6. It is such a blessing to me when church services are compelling - - from rich teachings based on scripture, to soul-stirring music, and even to include a dose of humor (it helps me not take myself too seriously). Besides, I'm given to spontaneous napping when God's word & ways are cloaked in moth balls :)

    There's something so very God-honoring about a church that is fully alive - Sunday through Saturday.


  7. I wonder sometimes how helpful these labels are. Obviously we need some top-level indicators just so that such like as me doesn't find myself in a conservative evangelical edifice one Sunday by mistake - I wouldn't be comfy and they wouldn't like me crossing myself & genuflecting so, best avoided.

    But, taking my own situation (Not in the middle of the road, Fr. Acular, or we would all have been run over by now) we used to describe ourselves as 'modern catholic'. We wandered towards 'liberal catholic' under the influence of one sadly gone to Glory, but when we advertised for a new Vicar our advert was amended by men in high places to say 'anglo-catholic'. We're not that, mainly because the architecture does not lend itself to that kind of ceremonial.

    We haven't got a Resolution in sight, although our Vic wears his SSC with pride. A recent vote was heavily in favour of women bishops but unanimously in favour of adequate provision being made for those who disagree with us. We used to describe ourselves as 'traditional' but the word has been hijacked by FinF so we have ditched it.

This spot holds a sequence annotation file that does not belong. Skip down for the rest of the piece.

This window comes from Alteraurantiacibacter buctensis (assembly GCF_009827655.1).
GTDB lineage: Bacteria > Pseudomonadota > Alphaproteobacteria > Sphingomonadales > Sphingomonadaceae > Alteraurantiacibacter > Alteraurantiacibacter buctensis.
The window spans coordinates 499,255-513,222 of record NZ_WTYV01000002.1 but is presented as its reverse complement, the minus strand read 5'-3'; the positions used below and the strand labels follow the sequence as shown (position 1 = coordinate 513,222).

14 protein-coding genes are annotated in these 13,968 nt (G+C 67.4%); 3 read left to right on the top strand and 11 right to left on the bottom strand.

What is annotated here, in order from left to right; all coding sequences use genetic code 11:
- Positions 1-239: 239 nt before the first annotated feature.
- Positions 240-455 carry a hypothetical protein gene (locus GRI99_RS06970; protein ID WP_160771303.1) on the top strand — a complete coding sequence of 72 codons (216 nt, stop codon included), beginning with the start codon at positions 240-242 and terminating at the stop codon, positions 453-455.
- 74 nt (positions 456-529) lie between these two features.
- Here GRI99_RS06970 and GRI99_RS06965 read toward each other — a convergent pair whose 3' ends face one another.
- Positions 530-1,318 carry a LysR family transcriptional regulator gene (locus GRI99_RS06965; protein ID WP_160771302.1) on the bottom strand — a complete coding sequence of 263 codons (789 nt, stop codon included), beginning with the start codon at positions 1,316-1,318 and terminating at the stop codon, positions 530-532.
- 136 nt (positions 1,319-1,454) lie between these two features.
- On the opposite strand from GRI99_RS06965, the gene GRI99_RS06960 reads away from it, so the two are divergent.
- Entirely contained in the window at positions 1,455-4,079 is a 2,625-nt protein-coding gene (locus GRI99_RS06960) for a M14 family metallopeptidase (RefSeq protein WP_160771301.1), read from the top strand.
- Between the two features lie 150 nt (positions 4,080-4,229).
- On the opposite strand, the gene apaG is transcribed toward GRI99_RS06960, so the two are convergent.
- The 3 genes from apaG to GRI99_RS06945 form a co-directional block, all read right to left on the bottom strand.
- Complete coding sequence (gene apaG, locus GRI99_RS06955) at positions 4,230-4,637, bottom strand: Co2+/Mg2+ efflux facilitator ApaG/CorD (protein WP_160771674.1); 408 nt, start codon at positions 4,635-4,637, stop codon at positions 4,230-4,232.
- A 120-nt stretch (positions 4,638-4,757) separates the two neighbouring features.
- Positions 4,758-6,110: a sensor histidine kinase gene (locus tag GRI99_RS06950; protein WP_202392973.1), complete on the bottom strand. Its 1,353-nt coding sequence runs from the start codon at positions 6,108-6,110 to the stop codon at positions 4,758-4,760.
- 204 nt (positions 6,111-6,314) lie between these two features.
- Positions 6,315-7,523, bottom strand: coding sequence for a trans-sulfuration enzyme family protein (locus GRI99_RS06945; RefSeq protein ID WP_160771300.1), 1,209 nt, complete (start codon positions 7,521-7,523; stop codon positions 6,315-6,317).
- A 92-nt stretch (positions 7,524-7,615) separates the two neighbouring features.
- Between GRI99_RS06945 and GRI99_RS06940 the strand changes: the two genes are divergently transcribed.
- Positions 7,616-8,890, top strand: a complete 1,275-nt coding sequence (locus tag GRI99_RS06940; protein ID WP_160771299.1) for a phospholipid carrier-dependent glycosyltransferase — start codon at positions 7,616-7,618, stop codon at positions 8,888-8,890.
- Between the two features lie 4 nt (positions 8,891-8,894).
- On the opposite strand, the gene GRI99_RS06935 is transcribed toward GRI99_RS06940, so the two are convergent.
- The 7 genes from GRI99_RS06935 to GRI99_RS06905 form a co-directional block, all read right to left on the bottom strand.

The parish down the road describes us a 'very high', the one up the road has been known to call us 'happy clappy' (the bloke who said that is receiving treatment) but what are we? And does it matter?

    We had a Confirmation on Sunday. There was much lace in evidence although the presiding Bishop belongs to Reform. We produced 16 candidates, although we are often criticised for not 'doing anything for the children' and all 300+ people present, including many children, managed to get through one and a half hours of liturgy without any murmur beyond a steady stream of exits to the loo. They were still smiling at the end.

  8. Have you talked to Simon Rundell at Blessed?